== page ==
Sermon on the Mount to the Men of Our Day
Pope John Paul II
GENERAL AUDIENCE OF WEDNESDAY, 6 AUGUST
During the General Audience on Wednesday, 6 August, John Paul II delivered the following address.
1. Continuing our cycle, let us take up again today the Sermon on the Mount, and the statement: "Everyone who looks at a woman lustfully has already committed adultery with her in his heart" (Mt 5:28). Jesus appeals here to the heart.
In his talk with the Pharisees, referring to the "beginning" (cf. the preceding analyses), Jesus uttered the following words with regard to the certificate of divorce: "For your hardness of heart Moses allowed you to divorce your wives, but from the beginning it was not so" (Mt 19:8). This sentence undoubtedly contains an accusation. "Hardness of heart"(1) indicates what, according to the ethos of the people of the Old Testament, had brought about the situation contrary to the original plan of God-Yahweh in Genesis 2:24. There we must seek the key to interpret the whole legislation of Israel in the sphere of marriage and, in the wider sense, in relations between man and woman as a whole. Speaking of hardness of heart, Christ accuses the whole "interior subject" who is responsible for the distortion of the law. In the Sermon on the Mount (Mt 5:27-28), he also refers to the heart, but the words pronounced here do not seem only to accuse.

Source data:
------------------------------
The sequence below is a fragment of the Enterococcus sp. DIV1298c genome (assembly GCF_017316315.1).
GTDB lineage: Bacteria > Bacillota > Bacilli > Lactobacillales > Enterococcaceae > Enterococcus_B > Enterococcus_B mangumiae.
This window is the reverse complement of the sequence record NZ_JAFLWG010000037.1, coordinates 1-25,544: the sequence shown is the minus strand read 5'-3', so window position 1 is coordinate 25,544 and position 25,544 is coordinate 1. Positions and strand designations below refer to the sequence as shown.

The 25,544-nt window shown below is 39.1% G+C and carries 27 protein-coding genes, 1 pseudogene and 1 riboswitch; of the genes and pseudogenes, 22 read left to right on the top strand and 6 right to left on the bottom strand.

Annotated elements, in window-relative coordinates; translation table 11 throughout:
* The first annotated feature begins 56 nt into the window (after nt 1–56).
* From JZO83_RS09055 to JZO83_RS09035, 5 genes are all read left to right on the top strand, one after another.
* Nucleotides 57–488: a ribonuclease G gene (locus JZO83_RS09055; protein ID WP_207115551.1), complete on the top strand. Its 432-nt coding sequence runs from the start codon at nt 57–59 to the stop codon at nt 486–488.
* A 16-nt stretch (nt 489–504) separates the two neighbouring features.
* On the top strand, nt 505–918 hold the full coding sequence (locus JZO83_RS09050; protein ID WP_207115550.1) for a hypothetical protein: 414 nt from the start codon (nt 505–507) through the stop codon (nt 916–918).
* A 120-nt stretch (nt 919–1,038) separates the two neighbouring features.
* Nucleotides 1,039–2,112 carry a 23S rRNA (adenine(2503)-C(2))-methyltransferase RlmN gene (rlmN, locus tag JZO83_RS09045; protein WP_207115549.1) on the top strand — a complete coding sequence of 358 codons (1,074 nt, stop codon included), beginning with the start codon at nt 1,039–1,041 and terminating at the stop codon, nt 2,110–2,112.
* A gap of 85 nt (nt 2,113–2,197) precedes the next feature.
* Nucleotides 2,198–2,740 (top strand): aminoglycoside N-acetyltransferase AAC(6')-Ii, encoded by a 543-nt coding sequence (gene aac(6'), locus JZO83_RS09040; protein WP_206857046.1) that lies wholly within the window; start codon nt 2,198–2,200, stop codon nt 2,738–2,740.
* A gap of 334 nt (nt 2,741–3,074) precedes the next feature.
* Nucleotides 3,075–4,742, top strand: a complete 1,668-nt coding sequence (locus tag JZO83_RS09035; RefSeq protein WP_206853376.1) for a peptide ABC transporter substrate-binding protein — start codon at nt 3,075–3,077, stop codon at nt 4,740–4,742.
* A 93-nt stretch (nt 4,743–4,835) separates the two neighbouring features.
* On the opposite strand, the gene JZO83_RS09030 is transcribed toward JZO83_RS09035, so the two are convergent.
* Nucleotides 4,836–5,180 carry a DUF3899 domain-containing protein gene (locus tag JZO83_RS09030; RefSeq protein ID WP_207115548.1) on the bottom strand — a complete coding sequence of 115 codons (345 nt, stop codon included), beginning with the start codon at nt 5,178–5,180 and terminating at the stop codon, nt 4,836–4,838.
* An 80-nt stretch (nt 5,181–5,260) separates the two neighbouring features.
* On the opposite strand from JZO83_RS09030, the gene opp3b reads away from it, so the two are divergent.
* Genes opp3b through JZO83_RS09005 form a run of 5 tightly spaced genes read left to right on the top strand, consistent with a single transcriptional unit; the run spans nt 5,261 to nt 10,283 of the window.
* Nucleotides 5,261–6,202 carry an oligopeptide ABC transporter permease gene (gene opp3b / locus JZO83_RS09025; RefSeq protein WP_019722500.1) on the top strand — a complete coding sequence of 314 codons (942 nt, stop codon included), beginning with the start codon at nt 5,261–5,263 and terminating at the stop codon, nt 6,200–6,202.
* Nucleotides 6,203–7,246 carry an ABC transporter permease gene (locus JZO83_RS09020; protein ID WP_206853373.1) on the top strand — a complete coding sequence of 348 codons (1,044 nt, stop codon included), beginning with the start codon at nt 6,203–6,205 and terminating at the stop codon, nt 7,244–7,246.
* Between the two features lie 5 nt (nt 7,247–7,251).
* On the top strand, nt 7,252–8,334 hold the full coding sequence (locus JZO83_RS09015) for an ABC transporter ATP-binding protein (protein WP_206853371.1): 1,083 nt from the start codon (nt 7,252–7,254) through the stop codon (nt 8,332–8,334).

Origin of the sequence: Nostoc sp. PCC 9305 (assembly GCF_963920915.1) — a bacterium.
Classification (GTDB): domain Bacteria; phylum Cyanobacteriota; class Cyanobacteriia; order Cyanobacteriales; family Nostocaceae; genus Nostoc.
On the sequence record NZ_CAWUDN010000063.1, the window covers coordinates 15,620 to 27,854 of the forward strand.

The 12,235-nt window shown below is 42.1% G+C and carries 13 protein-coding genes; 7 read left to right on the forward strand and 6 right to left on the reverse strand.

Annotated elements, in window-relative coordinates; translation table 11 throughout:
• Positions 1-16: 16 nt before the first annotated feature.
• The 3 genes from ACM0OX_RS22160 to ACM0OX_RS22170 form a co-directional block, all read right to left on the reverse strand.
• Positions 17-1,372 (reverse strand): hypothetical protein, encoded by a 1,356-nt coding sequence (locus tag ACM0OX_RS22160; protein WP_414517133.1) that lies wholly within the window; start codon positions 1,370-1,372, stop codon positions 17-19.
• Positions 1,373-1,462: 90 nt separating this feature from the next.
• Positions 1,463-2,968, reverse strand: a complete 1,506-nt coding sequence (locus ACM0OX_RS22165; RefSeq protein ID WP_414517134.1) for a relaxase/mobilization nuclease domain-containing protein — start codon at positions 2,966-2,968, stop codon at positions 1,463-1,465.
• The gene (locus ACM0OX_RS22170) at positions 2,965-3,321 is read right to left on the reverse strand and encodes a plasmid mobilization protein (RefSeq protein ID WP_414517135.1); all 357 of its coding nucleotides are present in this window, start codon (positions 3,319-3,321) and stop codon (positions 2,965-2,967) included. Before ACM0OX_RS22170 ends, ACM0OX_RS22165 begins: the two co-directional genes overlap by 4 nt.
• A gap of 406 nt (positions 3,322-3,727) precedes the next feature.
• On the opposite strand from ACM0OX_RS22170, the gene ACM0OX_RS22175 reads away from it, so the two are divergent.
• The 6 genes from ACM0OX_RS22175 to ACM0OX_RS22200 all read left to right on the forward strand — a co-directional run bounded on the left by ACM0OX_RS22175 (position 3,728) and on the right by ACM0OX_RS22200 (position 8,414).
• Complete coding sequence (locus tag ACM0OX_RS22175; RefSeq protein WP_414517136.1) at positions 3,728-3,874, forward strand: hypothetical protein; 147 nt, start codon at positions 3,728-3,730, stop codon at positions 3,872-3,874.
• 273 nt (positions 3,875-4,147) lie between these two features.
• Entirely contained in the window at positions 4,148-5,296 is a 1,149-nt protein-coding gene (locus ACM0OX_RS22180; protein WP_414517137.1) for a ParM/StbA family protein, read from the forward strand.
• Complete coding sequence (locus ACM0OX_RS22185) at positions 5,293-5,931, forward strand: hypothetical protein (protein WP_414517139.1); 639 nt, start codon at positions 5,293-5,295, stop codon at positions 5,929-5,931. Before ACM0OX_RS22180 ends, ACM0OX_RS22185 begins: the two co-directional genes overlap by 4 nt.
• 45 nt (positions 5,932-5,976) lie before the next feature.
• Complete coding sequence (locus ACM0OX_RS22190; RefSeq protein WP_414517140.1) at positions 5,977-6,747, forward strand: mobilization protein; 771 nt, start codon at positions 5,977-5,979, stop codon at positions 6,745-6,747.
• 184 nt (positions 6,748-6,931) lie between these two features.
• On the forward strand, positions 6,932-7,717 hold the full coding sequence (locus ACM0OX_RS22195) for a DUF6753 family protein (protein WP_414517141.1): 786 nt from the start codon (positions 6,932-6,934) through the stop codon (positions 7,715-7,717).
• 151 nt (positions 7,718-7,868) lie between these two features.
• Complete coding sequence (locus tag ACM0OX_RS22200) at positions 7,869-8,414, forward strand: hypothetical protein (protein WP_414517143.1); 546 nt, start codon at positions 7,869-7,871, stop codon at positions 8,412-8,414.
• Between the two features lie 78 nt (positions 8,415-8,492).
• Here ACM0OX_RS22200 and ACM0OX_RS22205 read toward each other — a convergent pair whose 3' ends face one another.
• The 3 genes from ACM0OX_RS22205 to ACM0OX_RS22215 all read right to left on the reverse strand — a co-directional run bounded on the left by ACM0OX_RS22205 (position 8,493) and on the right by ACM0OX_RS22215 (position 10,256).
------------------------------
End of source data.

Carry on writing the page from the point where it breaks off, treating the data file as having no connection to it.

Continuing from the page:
2. We must reflect on them once more, placing them as far as possible in their historical dimension. The analysis made so far—aimed at highlighting the man of lust in his genetic moment, almost at the initial point of his history interwoven with theology—constitutes an ample introduction, especially an anthropological one, to the work that must still be undertaken. The following stage of our analysis will have an ethical character.
The Sermon on the Mount, and in particular that passage we have chosen as the center of our analyses, is part of the proclamation of the new ethos, the ethos of the Gospel. In the teaching of Christ, it is deeply connected with awareness of the "beginning," namely with the mystery of creation in its original simplicity and richness. At the same time, the ethos that Christ proclaims in the Sermon on the Mount is realistically addressed to historical man, who has become the man of lust. Lust in its three forms is the heritage of all humanity, and the human heart really participates in it.
Christ knows "what is in every man" (cf. Jn 2:25).(2) He cannot speak in any other way than with this awareness. From this point of view, in the words of Matthew 5:27-28 it is not the accusation that prevails but the judgment, a realistic judgment on the human heart. It is a judgment which has both an anthropological foundation and a directly ethical character. For the ethos of the Gospel it is a constitutive judgment.
3. In the Sermon on the Mount, Christ directly addresses the man who belongs to a well defined society. The Master, too, belongs to that society, to that people. So we must look in Christ's words for a reference to the facts, the situations and the institutions which he was familiar with in everyday life. These references must be analyzed at least in a summary way, so that the ethical meaning of the words of Matthew 5:27-28 may emerge more clearly.